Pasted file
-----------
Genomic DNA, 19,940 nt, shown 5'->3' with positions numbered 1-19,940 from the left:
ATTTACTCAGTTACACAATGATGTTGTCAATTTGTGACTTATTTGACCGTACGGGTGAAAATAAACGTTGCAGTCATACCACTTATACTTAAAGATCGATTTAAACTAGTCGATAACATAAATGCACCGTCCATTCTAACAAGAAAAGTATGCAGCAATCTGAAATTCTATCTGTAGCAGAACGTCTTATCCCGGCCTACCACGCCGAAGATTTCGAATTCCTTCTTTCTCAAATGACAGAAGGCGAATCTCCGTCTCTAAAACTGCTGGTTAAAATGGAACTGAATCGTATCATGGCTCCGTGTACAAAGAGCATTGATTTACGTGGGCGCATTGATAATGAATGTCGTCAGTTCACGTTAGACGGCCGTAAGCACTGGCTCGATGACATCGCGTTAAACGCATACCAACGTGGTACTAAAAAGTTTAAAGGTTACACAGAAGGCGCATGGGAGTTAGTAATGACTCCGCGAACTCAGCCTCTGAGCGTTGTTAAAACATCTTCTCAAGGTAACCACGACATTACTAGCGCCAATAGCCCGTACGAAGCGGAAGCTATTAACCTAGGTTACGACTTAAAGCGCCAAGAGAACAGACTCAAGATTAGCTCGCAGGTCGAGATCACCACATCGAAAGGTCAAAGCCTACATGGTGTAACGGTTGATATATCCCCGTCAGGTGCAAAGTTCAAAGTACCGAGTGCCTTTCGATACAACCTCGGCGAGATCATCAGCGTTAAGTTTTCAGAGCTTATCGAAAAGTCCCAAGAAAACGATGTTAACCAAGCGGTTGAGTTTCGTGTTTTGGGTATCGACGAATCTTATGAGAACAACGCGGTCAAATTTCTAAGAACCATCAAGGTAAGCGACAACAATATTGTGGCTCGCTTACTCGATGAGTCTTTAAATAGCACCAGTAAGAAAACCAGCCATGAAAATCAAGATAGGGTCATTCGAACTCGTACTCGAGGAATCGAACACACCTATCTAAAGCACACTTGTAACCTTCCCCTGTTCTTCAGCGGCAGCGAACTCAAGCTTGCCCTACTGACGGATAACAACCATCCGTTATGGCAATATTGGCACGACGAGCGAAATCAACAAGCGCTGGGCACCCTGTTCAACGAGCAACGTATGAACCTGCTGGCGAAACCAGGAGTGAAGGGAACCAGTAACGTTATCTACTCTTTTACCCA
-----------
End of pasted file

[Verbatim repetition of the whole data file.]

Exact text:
Genomic DNA, 19,940 nt, shown 5'->3' with positions numbered 1-19,940 from the left:
ATTTACTCAGTTACACAATGATGTTGTCAATTTGTGACTTATTTGACCGTACGGGTGAAAATAAACGTTGCAGTCATACCACTTATACTTAAAGATCGATTTAAACTAGTCGATAACATAAATGCACCGTCCATTCTAACAAGAAAAGTATGCAGCAATCTGAAATTCTATCTGTAGCAGAACGTCTTATCCCGGCCTACCACGCCGAAGATTTCGAATTCCTTCTTTCTCAAATGACAGAAGGCGAATCTCCGTCTCTAAAACTGCTGGTTAAAATGGAACTGAATCGTATCATGGCTCCGTGTACAAAGAGCATTGATTTACGTGGGCGCATTGATAATGAATGTCGTCAGTTCACGTTAGACGGCCGTAAGCACTGGCTCGATGACATCGCGTTAAACGCATACCAACGTGGTACTAAAAAGTTTAAAGGTTACACAGAAGGCGCATGGGAGTTAGTAATGACTCCGCGAACTCAGCCTCTGAGCGTTGTTAAAACATCTTCTCAAGGTAACCACGACATTACTAGCGCCAATAGCCCGTACGAAGCGGAAGCTATTAACCTAGGTTACGACTTAAAGCGCCAAGAGAACAGACTCAAGATTAGCTCGCAGGTCGAGATCACCACATCGAAAGGTCAAAGCCTACATGGTGTAACGGTTGATATATCCCCGTCAGGTGCAAAGTTCAAAGTACCGAGTGCCTTTCGATACAACCTCGGCGAGATCATCAGCGTTAAGTTTTCAGAGCTTATCGAAAAGTCCCAAGAAAACGATGTTAACCAAGCGGTTGAGTTTCGTGTTTTGGGTATCGACGAATCTTATGAGAACAACGCGGTCAAATTTCTAAGAACCATCAAGGTAAGCGACAACAATATTGTGGCTCGCTTACTCGATGAGTCTTTAAATAGCACCAGTAAGAAAACCAGCCATGAAAATCAAGATAGGGTCATTCGAACTCGTACTCGAGGAATCGAACACACCTATCTAAAGCACACTTGTAACCTTCCCCTGTTCTTCAGCGGCAGCGAACTCAAGCTTGCCCTACTGACGGATAACAACCATCCGTTATGGCAATATTGGCACGACGAGCGAAATCAACAAGCGCTGGGCACCCTGTTCAACGAGCAACGTATGAACCTGCTGGCGAAACCAGGAGTGAAGGGAACCAGTAACGTTATCTACTCTTTTACCCA